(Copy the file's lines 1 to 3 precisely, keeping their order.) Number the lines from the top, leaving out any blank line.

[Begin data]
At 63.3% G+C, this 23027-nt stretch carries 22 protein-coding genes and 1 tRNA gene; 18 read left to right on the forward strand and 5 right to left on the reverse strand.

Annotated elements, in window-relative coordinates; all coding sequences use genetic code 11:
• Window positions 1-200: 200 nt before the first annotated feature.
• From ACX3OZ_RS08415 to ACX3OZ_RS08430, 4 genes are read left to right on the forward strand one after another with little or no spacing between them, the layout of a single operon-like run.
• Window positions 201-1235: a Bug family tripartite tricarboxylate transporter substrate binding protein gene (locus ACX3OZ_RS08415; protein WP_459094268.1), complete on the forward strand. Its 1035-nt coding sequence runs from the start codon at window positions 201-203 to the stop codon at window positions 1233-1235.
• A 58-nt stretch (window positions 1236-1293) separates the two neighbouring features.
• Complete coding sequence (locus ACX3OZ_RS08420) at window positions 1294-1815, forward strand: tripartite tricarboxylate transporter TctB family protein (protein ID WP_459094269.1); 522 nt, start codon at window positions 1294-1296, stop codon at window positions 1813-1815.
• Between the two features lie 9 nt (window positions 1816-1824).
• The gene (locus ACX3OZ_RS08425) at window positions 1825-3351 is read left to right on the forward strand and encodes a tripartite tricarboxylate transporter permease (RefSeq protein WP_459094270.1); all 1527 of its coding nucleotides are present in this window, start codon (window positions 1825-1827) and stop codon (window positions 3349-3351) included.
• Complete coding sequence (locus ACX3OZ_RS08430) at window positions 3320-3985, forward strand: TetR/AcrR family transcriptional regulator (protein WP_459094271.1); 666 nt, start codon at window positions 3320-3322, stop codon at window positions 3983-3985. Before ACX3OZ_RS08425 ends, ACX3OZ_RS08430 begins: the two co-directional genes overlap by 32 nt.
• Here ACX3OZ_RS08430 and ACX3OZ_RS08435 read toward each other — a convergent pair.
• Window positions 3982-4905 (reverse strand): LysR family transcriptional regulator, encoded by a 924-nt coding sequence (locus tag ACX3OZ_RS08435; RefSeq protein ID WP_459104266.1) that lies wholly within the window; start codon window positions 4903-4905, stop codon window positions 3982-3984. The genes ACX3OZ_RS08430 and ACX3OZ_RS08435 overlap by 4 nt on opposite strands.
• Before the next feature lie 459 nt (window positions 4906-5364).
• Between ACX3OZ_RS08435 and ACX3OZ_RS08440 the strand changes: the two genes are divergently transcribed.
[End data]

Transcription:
At 63.3% G+C, this 23027-nt stretch carries 22 protein-coding genes and 1 tRNA gene; 18 read left to right on the forward strand and 5 right to left on the reverse strand.

Annotated elements, in window-relative coordinates; all coding sequences use genetic code 11:
• Window positions 1-200: 200 nt before the first annotated feature.